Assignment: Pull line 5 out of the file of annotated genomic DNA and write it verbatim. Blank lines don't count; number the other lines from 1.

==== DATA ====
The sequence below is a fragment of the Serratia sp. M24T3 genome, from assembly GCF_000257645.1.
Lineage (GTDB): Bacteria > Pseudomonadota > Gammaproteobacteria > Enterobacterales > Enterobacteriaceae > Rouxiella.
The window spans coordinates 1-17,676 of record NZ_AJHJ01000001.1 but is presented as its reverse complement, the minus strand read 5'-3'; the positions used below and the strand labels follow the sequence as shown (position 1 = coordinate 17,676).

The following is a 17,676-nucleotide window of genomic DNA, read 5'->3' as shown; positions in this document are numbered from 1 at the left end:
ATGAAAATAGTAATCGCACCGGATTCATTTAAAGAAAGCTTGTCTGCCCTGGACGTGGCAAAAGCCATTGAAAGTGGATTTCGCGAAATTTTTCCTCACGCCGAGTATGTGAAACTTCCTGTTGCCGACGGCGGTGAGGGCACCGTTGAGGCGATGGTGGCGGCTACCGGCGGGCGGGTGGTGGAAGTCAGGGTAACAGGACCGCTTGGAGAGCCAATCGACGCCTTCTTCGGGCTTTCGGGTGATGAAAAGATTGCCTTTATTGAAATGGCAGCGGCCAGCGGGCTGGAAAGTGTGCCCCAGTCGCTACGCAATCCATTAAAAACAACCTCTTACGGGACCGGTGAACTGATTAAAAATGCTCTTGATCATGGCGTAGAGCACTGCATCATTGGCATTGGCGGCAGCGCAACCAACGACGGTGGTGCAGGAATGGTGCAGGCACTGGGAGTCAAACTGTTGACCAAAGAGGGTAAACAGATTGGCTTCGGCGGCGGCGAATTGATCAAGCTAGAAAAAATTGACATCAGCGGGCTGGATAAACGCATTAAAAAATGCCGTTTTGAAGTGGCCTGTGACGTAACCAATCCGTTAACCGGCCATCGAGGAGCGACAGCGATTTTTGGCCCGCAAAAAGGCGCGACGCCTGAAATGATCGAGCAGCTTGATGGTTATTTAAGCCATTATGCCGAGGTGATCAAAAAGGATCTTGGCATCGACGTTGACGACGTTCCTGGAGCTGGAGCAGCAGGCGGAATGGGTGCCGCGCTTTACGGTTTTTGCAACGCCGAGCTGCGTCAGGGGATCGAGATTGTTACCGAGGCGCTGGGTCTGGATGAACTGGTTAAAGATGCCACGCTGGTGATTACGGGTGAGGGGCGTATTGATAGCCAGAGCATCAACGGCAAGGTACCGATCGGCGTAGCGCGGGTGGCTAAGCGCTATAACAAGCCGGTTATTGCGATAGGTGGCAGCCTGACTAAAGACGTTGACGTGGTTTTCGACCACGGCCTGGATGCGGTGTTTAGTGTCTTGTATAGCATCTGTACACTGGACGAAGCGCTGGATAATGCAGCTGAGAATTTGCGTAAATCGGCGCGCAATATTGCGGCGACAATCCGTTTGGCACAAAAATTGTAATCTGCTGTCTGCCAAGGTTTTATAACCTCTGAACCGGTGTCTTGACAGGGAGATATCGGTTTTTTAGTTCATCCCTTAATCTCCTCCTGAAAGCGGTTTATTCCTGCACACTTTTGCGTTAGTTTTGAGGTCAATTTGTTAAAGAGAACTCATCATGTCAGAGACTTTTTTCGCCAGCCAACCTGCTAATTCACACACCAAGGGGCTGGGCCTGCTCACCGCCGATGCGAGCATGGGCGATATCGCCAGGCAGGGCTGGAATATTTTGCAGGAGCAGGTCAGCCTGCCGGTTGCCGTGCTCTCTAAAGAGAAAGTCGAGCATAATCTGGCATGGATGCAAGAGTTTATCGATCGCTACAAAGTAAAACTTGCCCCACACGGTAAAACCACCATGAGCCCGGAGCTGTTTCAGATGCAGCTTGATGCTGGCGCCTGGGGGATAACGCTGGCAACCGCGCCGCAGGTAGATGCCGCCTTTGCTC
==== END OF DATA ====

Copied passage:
ATGAAAATAGTAATCGCACCGGATTCATTTAAAGAAAGCTTGTCTGCCCTGGACGTGGCAAAAGCCATTGAAAGTGGATTTCGCGAAATTTTTCCTCACGCCGAGTATGTGAAACTTCCTGTTGCCGACGGCGGTGAGGGCACCGTTGAGGCGATGGTGGCGGCTACCGGCGGGCGGGTGGTGGAAGTCAGGGTAACAGGACCGCTTGGAGAGCCAATCGACGCCTTCTTCGGGCTTTCGGGTGATGAAAAGATTGCCTTTATTGAAATGGCAGCGGCCAGCGGGCTGGAAAGTGTGCCCCAGTCGCTACGCAATCCATTAAAAACAACCTCTTACGGGACCGGTGAACTGATTAAAAATGCTCTTGATCATGGCGTAGAGCACTGCATCATTGGCATTGGCGGCAGCGCAACCAACGACGGTGGTGCAGGAATGGTGCAGGCACTGGGAGTCAAACTGTTGACCAAAGAGGGTAAACAGATTGGCTTCGGCGGCGGCGAATTGATCAAGCTAGAAAAAATTGACATCAGCGGGCTGGATAAACGCATTAAAAAATGCCGTTTTGAAGTGGCCTGTGACGTAACCAATCCGTTAACCGGCCATCGAGGAGCGACAGCGATTTTTGGCCCGCAAAAAGGCGCGACGCCTGAAATGATCGAGCAGCTTGATGGTTATTTAAGCCATTATGCCGAGGTGATCAAAAAGGATCTTGGCATCGACGTTGACGACGTTCCTGGAGCTGGAGCAGCAGGCGGAATGGGTGCCGCGCTTTACGGTTTTTGCAACGCCGAGCTGCGTCAGGGGATCGAGATTGTTACCGAGGCGCTGGGTCTGGATGAACTGGTTAAAGATGCCACGCTGGTGATTACGGGTGAGGGGCGTATTGATAGCCAGAGCATCAACGGCAAGGTACCGATCGGCGTAGCGCGGGTGGCTAAGCGCTATAACAAGCCGGTTATTGCGATAGGTGGCAGCCTGACTAAAGACGTTGACGTGGTTTTCGACCACGGCCTGGATGCGGTGTTTAGTGTCTTGTATAGCATCTGTACACTGGACGAAGCGCTGGATAATGCAGCTGAGAATTTGCGTAAATCGGCGCGCAATATTGCGGCGACAATCCGTTTGGCACAAAAATTGTAATCTGCTGTCTGCCAAGGTTTTATAACCTCTGAACCGGTGTCTTGACAGGGAGATATCGGTTTTTTAGTTCATCCCTTAATCTCCTCCTGAAAGCGGTTTATTCCTGCACACTTTTGCGTTAGTTTTGAGGTCAATTTGTTAAAGAGAACTCATCATGTCAGAGACTTTTTTCGCCAGCCAACCTGCTAATTCACACACCAAGGGGCTGGGCCTGCTCACCGCCGATGCGAGCATGGGCGATATCGCCAGGCAGGGCTGGAATATTTTGCAGGAGCAGGTCAGCCTGCCGGTTGCCGTGCTCTCTAAAGAGAAAGTCGAGCATAATCTGGCATGGATGCAAGAGTTTATCGATCGCTACAAAGTAAAACTTGCCCCACACGGTAAAACCACCATGAGCCCGGAGCTGTTTCAGATGCAGCTTGATGCTGGCGCCTGGGGGATAACGCTGGCAACCGCGCCGCAGGTAGATGCCGCCTTTGCTC